Otilio Rojas, Juan Esteban Rodriguez, Josep de la Puente, Scott Callaghan, Claudia Abril, Benedikt Halldorsson, Bo Li, Alice Agnes Gabriel, and Kim Olsen
Traditional Probabilistic Seismic Hazard Analysis (PSHA) estimates the level of earthquake ground shaking that is expected to be exceeded with a given recurrence time on the basis of historical earthquake catalogues and empirical and time-independent Ground Motion Prediction Equations (GMPEs). The smooth nature of GMPEs usually disregards some well known drivers of ground motion characteristics associated with fault rupture processes, in particular in the near-fault region, complex source-site propagation of seismic waves, and sedimentary basin response. Modern physics-based earthquake simulations can consider all these effects, but require a large set of input parameters for which constraints may often be scarce. However, with the aid of high-performance computing (HPC) infrastructures the parameter space may be sampled in an efficient and scalable manner allowing for a large suite of site-specific ground motion simulations that approach the center, body and range of expected ground motions.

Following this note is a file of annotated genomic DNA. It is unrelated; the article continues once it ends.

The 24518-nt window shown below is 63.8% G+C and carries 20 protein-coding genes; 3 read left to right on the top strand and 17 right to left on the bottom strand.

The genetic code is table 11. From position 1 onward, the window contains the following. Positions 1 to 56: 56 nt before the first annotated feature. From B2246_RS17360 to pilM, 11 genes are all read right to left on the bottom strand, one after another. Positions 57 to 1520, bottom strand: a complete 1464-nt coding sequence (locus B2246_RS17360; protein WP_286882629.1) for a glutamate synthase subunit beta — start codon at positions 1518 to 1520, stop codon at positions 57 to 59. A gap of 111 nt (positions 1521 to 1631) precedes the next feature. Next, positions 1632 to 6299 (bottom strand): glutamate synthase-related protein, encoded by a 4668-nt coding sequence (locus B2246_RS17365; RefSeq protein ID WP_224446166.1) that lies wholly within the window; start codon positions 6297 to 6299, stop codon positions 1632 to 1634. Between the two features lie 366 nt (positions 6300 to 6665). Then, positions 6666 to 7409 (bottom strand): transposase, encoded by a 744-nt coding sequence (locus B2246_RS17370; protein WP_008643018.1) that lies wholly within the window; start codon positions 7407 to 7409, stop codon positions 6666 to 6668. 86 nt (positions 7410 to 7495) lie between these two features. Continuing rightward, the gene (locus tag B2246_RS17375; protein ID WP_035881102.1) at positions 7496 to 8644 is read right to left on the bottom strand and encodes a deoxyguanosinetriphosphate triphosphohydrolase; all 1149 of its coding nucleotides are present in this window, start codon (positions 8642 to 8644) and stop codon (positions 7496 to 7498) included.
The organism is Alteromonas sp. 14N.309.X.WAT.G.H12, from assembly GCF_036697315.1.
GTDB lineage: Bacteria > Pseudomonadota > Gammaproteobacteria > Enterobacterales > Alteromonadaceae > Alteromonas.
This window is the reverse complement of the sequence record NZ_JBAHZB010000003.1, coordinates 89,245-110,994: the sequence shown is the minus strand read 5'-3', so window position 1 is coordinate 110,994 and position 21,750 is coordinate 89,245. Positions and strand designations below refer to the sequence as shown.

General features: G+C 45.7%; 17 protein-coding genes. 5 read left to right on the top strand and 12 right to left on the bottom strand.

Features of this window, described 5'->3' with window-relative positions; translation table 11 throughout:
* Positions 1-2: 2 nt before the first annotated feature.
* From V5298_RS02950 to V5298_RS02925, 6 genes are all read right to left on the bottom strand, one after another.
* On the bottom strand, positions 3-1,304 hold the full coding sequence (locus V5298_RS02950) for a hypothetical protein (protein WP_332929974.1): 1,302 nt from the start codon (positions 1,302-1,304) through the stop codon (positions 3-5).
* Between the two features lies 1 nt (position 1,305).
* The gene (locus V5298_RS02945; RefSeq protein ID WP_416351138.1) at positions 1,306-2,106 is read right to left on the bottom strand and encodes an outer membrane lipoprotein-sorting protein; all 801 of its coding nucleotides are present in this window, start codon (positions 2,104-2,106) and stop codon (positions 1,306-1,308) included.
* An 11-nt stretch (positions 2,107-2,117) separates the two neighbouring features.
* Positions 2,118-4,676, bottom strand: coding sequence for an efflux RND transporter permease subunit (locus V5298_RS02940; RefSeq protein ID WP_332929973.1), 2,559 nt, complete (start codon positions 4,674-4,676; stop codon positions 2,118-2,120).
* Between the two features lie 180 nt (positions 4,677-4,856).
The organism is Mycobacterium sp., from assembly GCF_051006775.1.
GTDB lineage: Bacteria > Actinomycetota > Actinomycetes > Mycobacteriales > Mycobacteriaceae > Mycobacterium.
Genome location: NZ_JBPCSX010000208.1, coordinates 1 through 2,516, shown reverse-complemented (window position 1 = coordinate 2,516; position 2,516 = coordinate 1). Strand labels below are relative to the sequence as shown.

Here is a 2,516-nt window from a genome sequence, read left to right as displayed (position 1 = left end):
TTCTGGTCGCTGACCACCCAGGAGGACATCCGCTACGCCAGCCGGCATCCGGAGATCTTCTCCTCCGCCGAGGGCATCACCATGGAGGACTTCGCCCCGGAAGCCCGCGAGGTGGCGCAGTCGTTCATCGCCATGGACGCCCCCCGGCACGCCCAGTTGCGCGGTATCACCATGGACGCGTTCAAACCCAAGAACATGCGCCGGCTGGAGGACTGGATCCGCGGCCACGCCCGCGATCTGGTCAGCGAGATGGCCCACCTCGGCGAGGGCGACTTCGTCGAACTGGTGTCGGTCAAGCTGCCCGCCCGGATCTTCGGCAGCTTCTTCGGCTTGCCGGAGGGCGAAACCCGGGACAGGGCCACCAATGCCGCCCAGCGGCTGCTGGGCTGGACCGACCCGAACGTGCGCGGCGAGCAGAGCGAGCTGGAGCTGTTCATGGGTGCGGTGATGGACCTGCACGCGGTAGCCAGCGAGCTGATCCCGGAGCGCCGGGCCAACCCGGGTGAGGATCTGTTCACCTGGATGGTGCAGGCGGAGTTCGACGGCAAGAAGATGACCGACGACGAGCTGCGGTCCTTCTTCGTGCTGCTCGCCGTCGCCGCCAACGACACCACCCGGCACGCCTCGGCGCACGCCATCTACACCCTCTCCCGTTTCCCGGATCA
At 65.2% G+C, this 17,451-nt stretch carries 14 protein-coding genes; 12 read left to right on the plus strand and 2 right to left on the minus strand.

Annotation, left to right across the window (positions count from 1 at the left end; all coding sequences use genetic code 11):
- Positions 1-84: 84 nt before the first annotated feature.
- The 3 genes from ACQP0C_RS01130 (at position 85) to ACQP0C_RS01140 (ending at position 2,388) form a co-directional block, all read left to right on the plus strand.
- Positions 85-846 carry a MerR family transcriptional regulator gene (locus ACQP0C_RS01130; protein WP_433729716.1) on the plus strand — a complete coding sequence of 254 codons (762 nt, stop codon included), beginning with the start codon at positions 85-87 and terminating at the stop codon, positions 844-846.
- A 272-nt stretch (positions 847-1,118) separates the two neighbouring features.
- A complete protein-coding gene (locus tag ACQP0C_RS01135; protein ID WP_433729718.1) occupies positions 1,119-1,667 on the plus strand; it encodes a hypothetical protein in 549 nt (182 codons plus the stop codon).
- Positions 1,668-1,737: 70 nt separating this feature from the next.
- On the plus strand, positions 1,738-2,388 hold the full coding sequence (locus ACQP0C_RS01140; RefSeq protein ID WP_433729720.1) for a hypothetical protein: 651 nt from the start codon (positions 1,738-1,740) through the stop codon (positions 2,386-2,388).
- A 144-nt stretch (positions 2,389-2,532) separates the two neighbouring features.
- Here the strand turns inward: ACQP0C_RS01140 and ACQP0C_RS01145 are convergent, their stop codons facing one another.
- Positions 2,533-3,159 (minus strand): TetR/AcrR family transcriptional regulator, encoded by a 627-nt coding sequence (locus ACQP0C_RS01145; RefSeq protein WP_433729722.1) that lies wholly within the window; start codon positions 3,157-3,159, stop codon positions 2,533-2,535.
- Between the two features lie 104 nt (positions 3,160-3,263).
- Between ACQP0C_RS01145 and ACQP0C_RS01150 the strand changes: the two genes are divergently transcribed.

CyberShake is a HPC platform designed to undertake physics-based PSHA from a large suite of earthquake simulations. These simulations are based on seismic reciprocity, rendering PSHA computationally tractable for hundreds of thousands potential earthquakes. For each site of interest, multiple kinematic rupture scenarios, derived by varying slip distributions and hypocenter location across the pre-defined fault system, are generated from an input Earthquake Forecast Model (EFM). Each event is simulated to determine ground motion intensities, which are synthesized into hazard results. CyberShake has been developed by the Southern California Earthquake Center, and used so far to assess seismic hazard in California. This work focuses on the CyberShake migration to the seismic region of South Iceland (63.5°- 64.5°N, 20°-22°W) where the largely sinistral East-West transform motion across the tectonic margin is taken up by a complex array of near-vertical and parallel North-South oriented dextral transform faults in the South Iceland Seismic Zone (SISZ) and the Reykjanes Peninsula Oblique Rift (RPOR). Here, we describe the main steps of migrating CyberShake to the SISZ and RPOR, starting by setting up a relational input database describing potential causative faults and rupture characteristics, and key sites of interest. To simulate our EFM, we use the open source code SHERIFS, a logic-tree method that converts the slip rates of complex fault systems to the corresponding annual seismicity rate. The fault slip rates are taken from a new 3D physics-based fault model for the SISZ-RPOR transform fault system. To validate model and simulation parameters, two validation steps using key CyberShake modeling tools have been carried out. First, we perform simulations of historical earthquakes and compare the synthetics with recorded ground motions and results from other forward simulations. Second, we adjust the rupture kinematics to make slip distributions more representative of SISZ-type earthquakes by comparing with static slip distributions of past significant earthquakes. Finally, we run CyberShake and compare key parameters of the synthetic ground motions with new GMPEs available for the study region. The successful migration and use of CyberShake in South Iceland is the first step of a full-scale physics-based PSHA in the region, and showcases the implementation of CyberShake in new regions.